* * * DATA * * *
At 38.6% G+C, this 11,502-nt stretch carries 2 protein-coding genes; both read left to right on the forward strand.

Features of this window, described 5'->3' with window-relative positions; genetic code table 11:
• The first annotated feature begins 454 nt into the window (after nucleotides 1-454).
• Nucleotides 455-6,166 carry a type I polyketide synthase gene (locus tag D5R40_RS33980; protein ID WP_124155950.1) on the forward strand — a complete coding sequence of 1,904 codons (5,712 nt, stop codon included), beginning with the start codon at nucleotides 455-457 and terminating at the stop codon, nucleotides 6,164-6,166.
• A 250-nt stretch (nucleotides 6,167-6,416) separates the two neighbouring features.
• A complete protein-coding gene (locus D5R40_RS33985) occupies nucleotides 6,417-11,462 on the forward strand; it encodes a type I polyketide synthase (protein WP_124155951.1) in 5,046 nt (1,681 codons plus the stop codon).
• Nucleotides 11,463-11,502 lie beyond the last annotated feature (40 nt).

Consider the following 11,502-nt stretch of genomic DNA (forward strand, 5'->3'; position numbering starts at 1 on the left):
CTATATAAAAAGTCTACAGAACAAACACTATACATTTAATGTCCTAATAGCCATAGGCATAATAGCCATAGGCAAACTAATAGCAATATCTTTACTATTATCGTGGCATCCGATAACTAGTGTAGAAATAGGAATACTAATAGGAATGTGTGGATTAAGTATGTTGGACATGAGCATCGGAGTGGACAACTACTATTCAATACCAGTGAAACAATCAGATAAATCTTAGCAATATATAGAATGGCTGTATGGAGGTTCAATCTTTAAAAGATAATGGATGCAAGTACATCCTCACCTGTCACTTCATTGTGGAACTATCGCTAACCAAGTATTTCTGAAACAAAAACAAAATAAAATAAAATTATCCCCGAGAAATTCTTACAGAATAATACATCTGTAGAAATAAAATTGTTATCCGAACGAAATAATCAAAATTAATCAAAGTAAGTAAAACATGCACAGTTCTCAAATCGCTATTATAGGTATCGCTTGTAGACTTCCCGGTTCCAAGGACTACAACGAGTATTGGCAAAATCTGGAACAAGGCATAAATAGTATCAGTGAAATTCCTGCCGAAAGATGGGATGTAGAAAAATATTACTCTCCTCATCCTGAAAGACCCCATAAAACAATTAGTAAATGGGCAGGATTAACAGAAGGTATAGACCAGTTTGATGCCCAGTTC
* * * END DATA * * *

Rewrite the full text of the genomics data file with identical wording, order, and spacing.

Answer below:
At 38.6% G+C, this 11,502-nt stretch carries 2 protein-coding genes; both read left to right on the forward strand.

Features of this window, described 5'->3' with window-relative positions; genetic code table 11:
• The first annotated feature begins 454 nt into the window (after nucleotides 1-454).
• Nucleotides 455-6,166 carry a type I polyketide synthase gene (locus tag D5R40_RS33980; protein ID WP_124155950.1) on the forward strand — a complete coding sequence of 1,904 codons (5,712 nt, stop codon included), beginning with the start codon at nucleotides 455-457 and terminating at the stop codon, nucleotides 6,164-6,166.
• A 250-nt stretch (nucleotides 6,167-6,416) separates the two neighbouring features.
• A complete protein-coding gene (locus D5R40_RS33985) occupies nucleotides 6,417-11,462 on the forward strand; it encodes a type I polyketide synthase (protein WP_124155951.1) in 5,046 nt (1,681 codons plus the stop codon).
• Nucleotides 11,463-11,502 lie beyond the last annotated feature (40 nt).

Consider the following 11,502-nt stretch of genomic DNA (forward strand, 5'->3'; position numbering starts at 1 on the left):
CTATATAAAAAGTCTACAGAACAAACACTATACATTTAATGTCCTAATAGCCATAGGCATAATAGCCATAGGCAAACTAATAGCAATATCTTTACTATTATCGTGGCATCCGATAACTAGTGTAGAAATAGGAATACTAATAGGAATGTGTGGATTAAGTATGTTGGACATGAGCATCGGAGTGGACAACTACTATTCAATACCAGTGAAACAATCAGATAAATCTTAGCAATATATAGAATGGCTGTATGGAGGTTCAATCTTTAAAAGATAATGGATGCAAGTACATCCTCACCTGTCACTTCATTGTGGAACTATCGCTAACCAAGTATTTCTGAAACAAAAACAAAATAAAATAAAATTATCCCCGAGAAATTCTTACAGAATAATACATCTGTAGAAATAAAATTGTTATCCGAACGAAATAATCAAAATTAATCAAAGTAAGTAAAACATGCACAGTTCTCAAATCGCTATTATAGGTATCGCTTGTAGACTTCCCGGTTCCAAGGACTACAACGAGTATTGGCAAAATCTGGAACAAGGCATAAATAGTATCAGTGAAATTCCTGCCGAAAGATGGGATGTAGAAAAATATTACTCTCCTCATCCTGAAAGACCCCATAAAACAATTAGTAAATGGGCAGGATTAACAGAAGGTATAGACCAGTTTGATGCCCAGTTC